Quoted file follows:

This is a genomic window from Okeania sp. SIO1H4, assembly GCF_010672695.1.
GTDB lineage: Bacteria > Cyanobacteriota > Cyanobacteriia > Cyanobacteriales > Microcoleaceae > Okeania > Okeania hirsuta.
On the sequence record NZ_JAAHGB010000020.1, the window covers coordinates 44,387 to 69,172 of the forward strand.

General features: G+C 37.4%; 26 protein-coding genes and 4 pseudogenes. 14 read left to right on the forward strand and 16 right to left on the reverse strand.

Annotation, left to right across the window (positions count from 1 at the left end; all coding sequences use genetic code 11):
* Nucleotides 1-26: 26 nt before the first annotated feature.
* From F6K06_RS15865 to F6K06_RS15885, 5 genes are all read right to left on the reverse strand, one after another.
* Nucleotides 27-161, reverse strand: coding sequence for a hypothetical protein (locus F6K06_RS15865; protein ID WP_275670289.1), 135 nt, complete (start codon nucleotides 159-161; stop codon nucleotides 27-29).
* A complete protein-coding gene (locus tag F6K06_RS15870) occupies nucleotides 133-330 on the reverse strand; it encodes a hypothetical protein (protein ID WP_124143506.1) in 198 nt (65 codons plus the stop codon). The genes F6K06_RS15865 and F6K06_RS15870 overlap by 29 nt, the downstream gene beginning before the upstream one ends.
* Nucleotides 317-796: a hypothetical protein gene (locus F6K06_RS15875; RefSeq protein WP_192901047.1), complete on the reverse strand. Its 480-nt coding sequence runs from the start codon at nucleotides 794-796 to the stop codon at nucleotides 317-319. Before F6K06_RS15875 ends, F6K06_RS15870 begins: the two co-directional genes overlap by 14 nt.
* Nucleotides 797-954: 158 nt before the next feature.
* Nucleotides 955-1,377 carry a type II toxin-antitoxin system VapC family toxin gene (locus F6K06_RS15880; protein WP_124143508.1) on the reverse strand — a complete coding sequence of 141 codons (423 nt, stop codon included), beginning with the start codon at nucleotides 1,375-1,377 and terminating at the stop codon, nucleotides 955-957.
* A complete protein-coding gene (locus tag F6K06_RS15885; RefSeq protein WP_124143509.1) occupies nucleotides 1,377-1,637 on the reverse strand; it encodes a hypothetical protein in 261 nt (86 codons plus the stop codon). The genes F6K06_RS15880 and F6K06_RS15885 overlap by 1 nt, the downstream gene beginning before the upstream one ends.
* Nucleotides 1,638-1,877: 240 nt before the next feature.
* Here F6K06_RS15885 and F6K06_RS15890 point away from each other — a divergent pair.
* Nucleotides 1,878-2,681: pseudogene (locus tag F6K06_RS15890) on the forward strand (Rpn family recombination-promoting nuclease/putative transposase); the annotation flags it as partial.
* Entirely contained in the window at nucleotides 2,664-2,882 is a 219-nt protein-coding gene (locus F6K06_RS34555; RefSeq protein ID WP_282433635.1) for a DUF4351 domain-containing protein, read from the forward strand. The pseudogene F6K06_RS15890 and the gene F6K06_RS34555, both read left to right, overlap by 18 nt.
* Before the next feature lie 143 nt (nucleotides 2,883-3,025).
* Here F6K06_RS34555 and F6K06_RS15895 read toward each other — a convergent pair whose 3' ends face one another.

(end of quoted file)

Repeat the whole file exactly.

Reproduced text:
This is a genomic window from Okeania sp. SIO1H4, assembly GCF_010672695.1.
GTDB lineage: Bacteria > Cyanobacteriota > Cyanobacteriia > Cyanobacteriales > Microcoleaceae > Okeania > Okeania hirsuta.
On the sequence record NZ_JAAHGB010000020.1, the window covers coordinates 44,387 to 69,172 of the forward strand.

General features: G+C 37.4%; 26 protein-coding genes and 4 pseudogenes. 14 read left to right on the forward strand and 16 right to left on the reverse strand.

Annotation, left to right across the window (positions count from 1 at the left end; all coding sequences use genetic code 11):
* Nucleotides 1-26: 26 nt before the first annotated feature.
* From F6K06_RS15865 to F6K06_RS15885, 5 genes are all read right to left on the reverse strand, one after another.
* Nucleotides 27-161, reverse strand: coding sequence for a hypothetical protein (locus F6K06_RS15865; protein ID WP_275670289.1), 135 nt, complete (start codon nucleotides 159-161; stop codon nucleotides 27-29).
* A complete protein-coding gene (locus tag F6K06_RS15870) occupies nucleotides 133-330 on the reverse strand; it encodes a hypothetical protein (protein ID WP_124143506.1) in 198 nt (65 codons plus the stop codon). The genes F6K06_RS15865 and F6K06_RS15870 overlap by 29 nt, the downstream gene beginning before the upstream one ends.
* Nucleotides 317-796: a hypothetical protein gene (locus F6K06_RS15875; RefSeq protein WP_192901047.1), complete on the reverse strand. Its 480-nt coding sequence runs from the start codon at nucleotides 794-796 to the stop codon at nucleotides 317-319. Before F6K06_RS15875 ends, F6K06_RS15870 begins: the two co-directional genes overlap by 14 nt.
* Nucleotides 797-954: 158 nt before the next feature.
* Nucleotides 955-1,377 carry a type II toxin-antitoxin system VapC family toxin gene (locus F6K06_RS15880; protein WP_124143508.1) on the reverse strand — a complete coding sequence of 141 codons (423 nt, stop codon included), beginning with the start codon at nucleotides 1,375-1,377 and terminating at the stop codon, nucleotides 955-957.
* A complete protein-coding gene (locus tag F6K06_RS15885; RefSeq protein WP_124143509.1) occupies nucleotides 1,377-1,637 on the reverse strand; it encodes a hypothetical protein in 261 nt (86 codons plus the stop codon). The genes F6K06_RS15880 and F6K06_RS15885 overlap by 1 nt, the downstream gene beginning before the upstream one ends.
* Nucleotides 1,638-1,877: 240 nt before the next feature.
* Here F6K06_RS15885 and F6K06_RS15890 point away from each other — a divergent pair.
* Nucleotides 1,878-2,681: pseudogene (locus tag F6K06_RS15890) on the forward strand (Rpn family recombination-promoting nuclease/putative transposase); the annotation flags it as partial.
* Entirely contained in the window at nucleotides 2,664-2,882 is a 219-nt protein-coding gene (locus F6K06_RS34555; RefSeq protein ID WP_282433635.1) for a DUF4351 domain-containing protein, read from the forward strand. The pseudogene F6K06_RS15890 and the gene F6K06_RS34555, both read left to right, overlap by 18 nt.
* Before the next feature lie 143 nt (nucleotides 2,883-3,025).
* Here F6K06_RS34555 and F6K06_RS15895 read toward each other — a convergent pair whose 3' ends face one another.